Widespread electric vehicle adoption hinges on charging infrastructure expansion — a process fraught with payback challenges and difficult strategic choices. In the second of a three-part series, clean mobility consultant Jeff Turner explains how the economics enable electric utility leadership in this space
As noted in the first column in this series, there is a challenging Catch-22 that’s impeding EV market growth: public fast-charging stations are needed to reassure potential EV buyers, but EV owners use them relatively rarely. This means that it’s hard to justify investing in public chargers as a standalone business, so we’re unlikely to see sufficient EV infrastructure deployment from private investment alone.
Hard to justify, that is, unless you’re running an electric utility. Then you are in a unique position to build a broader business case around public charging infrastructure.
How so? While a typical EV driver may only rely on public fast chargers for roughly 5 per cent of their charging needs, the electric utility will see revenue from the remaining 95 per cent of that driver’s charging whether they do it at home, at work or on the go.
A different question
This means that the utility may be able to justify installing fast chargers as a loss leader if their presence can help convince more people to switch to an EV. At that point, the question shifts to whether the increase in electricity sales through residential and at-work charging is sufficient to justify that investment in public charging infrastructure.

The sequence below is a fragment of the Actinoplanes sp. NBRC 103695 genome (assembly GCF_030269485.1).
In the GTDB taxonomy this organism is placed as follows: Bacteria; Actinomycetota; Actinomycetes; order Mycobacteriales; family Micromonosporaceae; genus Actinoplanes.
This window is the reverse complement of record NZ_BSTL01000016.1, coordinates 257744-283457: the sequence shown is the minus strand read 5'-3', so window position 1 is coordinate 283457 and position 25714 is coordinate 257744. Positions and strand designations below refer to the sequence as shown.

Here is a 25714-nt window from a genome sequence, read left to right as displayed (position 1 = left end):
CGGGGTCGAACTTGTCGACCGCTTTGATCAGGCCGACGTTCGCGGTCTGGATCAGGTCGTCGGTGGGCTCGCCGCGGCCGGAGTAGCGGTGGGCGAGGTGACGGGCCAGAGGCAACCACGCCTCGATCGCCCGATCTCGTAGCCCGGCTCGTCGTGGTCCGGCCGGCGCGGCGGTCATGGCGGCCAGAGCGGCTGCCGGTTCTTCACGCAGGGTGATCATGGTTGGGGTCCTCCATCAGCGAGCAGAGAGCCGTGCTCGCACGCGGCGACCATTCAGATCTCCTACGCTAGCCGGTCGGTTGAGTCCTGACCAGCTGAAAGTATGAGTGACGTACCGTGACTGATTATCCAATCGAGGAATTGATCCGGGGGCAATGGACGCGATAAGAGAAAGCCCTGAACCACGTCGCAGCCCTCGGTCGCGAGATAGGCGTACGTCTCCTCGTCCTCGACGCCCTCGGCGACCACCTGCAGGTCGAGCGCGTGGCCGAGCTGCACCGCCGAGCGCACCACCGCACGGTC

This is a question we’ve helped to answer on behalf of a number of utilities in Canada and the U.S. with the development of our EV Adoption model (EVA). It forecasts the potential for EV uptake in a given region while accounting for a number of different barriers to adoption, including vehicle costs, range anxiety, home charging access and availability of vehicles in local dealerships.
EVA lets us model investments in various types of charging infrastructure to see what kind of an impact this is likely to have on EV adoption. For public fast chargers, the model considers two aspects:
- The degree to which the infrastructure establishes geographic coverage over a given region so that EV drivers can get from Point A to Point B.
- The capacity of that infrastructure (in both output power and number of ports) to handle a growing EV population without suffering from lineups on busy travel days.
EVA lets us test out different strategies to address these two requirements, and to what extent this can lead to increased EV adoption compared to a business-as-usual baseline scenario. Our analysis has consistently found that if utilities accelerate EV infrastructure deployment beyond what would otherwise occur through private investment, their costs would be more than offset by an increase in revenue from electricity sales to new EV drivers.
There are several options available to utilities in terms of how they accelerate infrastructure deployment: